What Sailors Learned at Sea, 1840

From Twenty Years Before the Mast, by Charles Erskine (Fossil, 2016), Kindle pp. 126-127:

After dinner all hands were called to muster on the quarter-deck, when Commodore Wilkes informed us that he wished to re-enter us for eighteen months longer, saying at the time that it was impossible to sooner complete the work which he had undertaken. He told us that those who re-entered should have three months’ pay and two weeks’ liberty, and that their wages would be raised one-fourth.

Nearly all our ships’ crews had entered for three years, and, as their time had expired, all hands had an idea that when we left Honolulu it would be to up anchor for “home, sweet, sweet home.”

Like all the young men and boys in the squadron, I felt heartily sick of the navy. We learned nothing but to pull and haul, handle the light sails, holy-stone decks, clean bright work, do boat duty, etc. None but able seamen were allowed to go to the wheel, heave the lead, or work on the rigging. As young as I was, before I entered the navy I had learned to box the compass, heave the lead, knot a rope-yarn, haul out an earing, work a Matthew Walker, and Turk’s head, strap a block, knot, hand, reef, and steer. I learned more seamanship on board the merchantman Rainbow, during an eight months’ voyage from New York to Canton, China, than in my seven years in the navy.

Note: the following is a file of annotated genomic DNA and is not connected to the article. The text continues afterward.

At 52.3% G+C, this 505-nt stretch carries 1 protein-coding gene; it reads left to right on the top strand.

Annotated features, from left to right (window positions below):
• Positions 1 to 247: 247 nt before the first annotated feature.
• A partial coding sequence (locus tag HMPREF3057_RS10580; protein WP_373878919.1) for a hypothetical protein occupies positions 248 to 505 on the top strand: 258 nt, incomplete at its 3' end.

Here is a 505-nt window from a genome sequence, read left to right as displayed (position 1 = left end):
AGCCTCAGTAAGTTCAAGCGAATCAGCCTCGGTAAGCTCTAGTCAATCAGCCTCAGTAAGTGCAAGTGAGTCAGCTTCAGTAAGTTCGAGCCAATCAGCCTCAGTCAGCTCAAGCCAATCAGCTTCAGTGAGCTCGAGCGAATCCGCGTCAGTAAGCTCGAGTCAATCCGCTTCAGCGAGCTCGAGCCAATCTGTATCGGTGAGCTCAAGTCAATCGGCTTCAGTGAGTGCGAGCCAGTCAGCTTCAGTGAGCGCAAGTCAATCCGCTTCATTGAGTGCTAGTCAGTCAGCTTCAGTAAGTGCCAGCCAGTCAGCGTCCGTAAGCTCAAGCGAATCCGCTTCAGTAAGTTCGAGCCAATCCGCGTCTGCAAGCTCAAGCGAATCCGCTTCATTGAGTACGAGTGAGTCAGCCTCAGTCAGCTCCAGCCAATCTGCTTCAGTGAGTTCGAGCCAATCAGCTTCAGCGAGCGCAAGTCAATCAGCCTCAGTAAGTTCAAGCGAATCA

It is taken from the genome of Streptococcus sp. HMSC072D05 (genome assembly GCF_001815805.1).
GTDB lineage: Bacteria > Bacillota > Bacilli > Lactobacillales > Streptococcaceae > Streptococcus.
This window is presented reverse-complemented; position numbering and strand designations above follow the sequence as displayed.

Quite a number of the men who had families and had not seen their dear ones for years, left, and went on board three whale-ships which were homeward bound. After listening to many long yarns spun upon deck, I consulted my own mind, and came to the conclusion that I would not leave the ship short-handed in a foreign port.

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